The Scene And Its Value

J. Anthony Lukas writes with a clear understanding of the value of writing scene by scene. In his book Common Ground, most of the chapters center on one of the three families (Diver, Twymon, or McGoff). Lukas introduces the families in three short opening chapters, beginning each chapter with the scene when a member of the family first hears about the assassination of the Reverend Martin Luther King, Jr.

Chapter 1/Diver

Sunlight struck the gnarled limbs outside his windows, casting a thicket of light and shadow on the white clapboards. From his desk high under the eaves, Colin Diver could watch students strolling the paths of Cambridge Common or playing softball on the neatly trimmed diamond. It was one of those brisk afternoons in early spring, the kind of day which in years past had lured him into the dappled light, rejoicing in his good fortune. But here he lurked in his study, walled in by books, overcome by doubt.

Chapter 2/Twymon

An hour after the transistor radio in the project had blared the news of King's death, Snake and Sly (Twymon) were out on Eustis Street slinging rocks at the police. Around the corner on Dearborn Street, someone had thrown a brick through a grocery store window and every few minutes a kid would scamper across, grab a juicy grapefruit or a handful of plums, then dash to safety in the jiving black crowd.

Chapter 3/McGoff

It was the moment she liked best, the vegetables spread out before her in voluptuous profusion: squeaky stalks of celery, damp lettuce, succulent tomatoes, chilled radishes. From the sink rose the earthy smells of wet roots and peels, and from all about her the clamor and fracas of a busy kitchen, gearing up for dinner only minutes away.

Mark Patinkin, writing under deadline pressures for the Providence Journal-Bulletin in 1985, sent back from Africa some of the most touching stories about life in the drought-stricken areas. His articles captured the pathos through dramatic, often scene-by-scene writing. In "They Flee from Hunger but Keep Their Humanity," he writes of life within a refugee camp containing 55,000 men, women, and children at the point of terminal starvation.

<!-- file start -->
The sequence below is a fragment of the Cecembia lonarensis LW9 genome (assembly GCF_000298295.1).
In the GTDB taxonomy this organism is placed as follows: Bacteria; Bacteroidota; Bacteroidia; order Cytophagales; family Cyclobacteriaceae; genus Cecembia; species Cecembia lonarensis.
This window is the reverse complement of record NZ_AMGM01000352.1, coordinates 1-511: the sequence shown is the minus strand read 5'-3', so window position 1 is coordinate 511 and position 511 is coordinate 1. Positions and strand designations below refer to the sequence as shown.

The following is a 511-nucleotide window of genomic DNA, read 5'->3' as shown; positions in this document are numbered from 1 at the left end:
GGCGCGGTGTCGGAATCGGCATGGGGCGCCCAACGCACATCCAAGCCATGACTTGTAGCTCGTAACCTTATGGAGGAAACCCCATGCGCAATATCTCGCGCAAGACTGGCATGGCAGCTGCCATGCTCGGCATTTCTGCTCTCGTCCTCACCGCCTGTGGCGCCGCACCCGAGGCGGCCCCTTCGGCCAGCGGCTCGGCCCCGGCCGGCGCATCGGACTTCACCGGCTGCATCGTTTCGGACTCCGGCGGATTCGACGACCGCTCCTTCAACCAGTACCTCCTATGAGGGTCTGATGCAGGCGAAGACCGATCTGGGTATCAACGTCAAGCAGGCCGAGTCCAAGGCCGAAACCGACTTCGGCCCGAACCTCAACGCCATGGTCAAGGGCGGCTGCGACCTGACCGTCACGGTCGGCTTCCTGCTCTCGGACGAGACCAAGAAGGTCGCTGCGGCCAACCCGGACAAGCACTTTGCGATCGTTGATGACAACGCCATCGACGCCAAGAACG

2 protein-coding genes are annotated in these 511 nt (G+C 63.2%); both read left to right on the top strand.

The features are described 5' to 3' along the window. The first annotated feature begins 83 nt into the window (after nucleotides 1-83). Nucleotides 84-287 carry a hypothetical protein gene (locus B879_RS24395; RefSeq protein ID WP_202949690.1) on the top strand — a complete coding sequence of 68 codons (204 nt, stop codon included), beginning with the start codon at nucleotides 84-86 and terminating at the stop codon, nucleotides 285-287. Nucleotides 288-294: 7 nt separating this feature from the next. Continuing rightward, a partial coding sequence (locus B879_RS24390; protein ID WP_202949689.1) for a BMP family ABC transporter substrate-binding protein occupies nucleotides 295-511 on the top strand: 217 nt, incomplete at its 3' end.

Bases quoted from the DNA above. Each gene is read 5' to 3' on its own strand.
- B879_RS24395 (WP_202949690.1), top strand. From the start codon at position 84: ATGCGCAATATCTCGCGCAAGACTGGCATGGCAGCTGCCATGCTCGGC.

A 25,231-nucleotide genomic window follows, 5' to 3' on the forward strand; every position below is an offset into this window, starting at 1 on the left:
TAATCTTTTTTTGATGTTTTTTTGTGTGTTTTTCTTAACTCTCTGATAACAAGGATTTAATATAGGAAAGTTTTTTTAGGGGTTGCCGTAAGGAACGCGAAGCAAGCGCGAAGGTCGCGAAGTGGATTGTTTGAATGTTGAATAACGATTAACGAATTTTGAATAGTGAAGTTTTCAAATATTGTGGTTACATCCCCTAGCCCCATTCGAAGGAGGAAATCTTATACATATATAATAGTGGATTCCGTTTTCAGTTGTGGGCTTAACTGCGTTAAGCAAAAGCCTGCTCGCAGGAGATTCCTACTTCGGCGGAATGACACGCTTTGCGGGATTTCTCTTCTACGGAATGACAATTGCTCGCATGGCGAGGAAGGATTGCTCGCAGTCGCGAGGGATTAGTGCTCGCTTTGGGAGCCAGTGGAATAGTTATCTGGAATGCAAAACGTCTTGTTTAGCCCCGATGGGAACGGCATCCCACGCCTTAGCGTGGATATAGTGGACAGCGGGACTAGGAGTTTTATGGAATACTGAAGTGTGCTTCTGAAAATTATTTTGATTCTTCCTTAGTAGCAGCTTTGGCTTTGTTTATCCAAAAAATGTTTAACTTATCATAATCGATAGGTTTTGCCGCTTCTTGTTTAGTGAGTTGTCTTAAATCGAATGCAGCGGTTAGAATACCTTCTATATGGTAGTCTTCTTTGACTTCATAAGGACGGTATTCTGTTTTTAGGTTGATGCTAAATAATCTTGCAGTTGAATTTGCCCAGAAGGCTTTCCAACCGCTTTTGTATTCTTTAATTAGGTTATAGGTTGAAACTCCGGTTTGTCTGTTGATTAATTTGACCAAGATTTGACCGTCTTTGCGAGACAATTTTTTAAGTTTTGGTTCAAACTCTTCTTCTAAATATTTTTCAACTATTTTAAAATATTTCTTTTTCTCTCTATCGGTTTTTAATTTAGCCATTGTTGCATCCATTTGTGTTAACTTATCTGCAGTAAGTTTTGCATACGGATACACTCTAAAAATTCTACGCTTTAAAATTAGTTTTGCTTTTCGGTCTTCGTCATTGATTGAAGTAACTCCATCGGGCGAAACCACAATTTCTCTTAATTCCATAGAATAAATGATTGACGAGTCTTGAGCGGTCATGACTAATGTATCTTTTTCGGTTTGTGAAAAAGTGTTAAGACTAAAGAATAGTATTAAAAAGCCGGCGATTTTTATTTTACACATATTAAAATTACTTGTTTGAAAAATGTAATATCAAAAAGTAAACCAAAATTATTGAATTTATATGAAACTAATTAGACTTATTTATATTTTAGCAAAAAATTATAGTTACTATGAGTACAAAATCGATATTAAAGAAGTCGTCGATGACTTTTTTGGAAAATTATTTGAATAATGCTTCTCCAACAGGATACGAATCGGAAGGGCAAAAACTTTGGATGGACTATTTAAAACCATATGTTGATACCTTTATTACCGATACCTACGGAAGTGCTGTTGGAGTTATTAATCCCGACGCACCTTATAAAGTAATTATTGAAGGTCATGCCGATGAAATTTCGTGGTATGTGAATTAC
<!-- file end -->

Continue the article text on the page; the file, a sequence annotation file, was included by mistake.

We walked on, into one of the hospital units. I paused by a father and son. The son lay in the father's arms. The father called softly to the son.

I turned to the doctor. "That child looks bad," I said.

The doctor bent over for a closer look. "He died during the night," he said.

Back outside, the sun hit the mountains with a beauty that made me stop and stare. We moved toward the more hopeful side of the camp. A hundred fires were going. The day's cooking had begun, with the last of the wood. This was not a secret place. The whole camp knew this was where the limited food supply was prepared. And no one bothered it.

"I still find it hard to understand," said the doctor.

He had long since been able to pull the curtain down on the tragedies of this place. The one thing he could not get used to was the decency.

Patinkin saw in this small incident (small in terms of all he was witnessing throughout Africa) the potential for drama, drama small enough for the reader to comprehend and become involved in. The overall scene happening to 55,000 people cannot get to our emotions the way a father holding his dead son can. That scene stands, in a sense, for the thousands of similar "minor" incidents happening to these starving refugees. It's meaningful.. .representative, and therefore, realistic.

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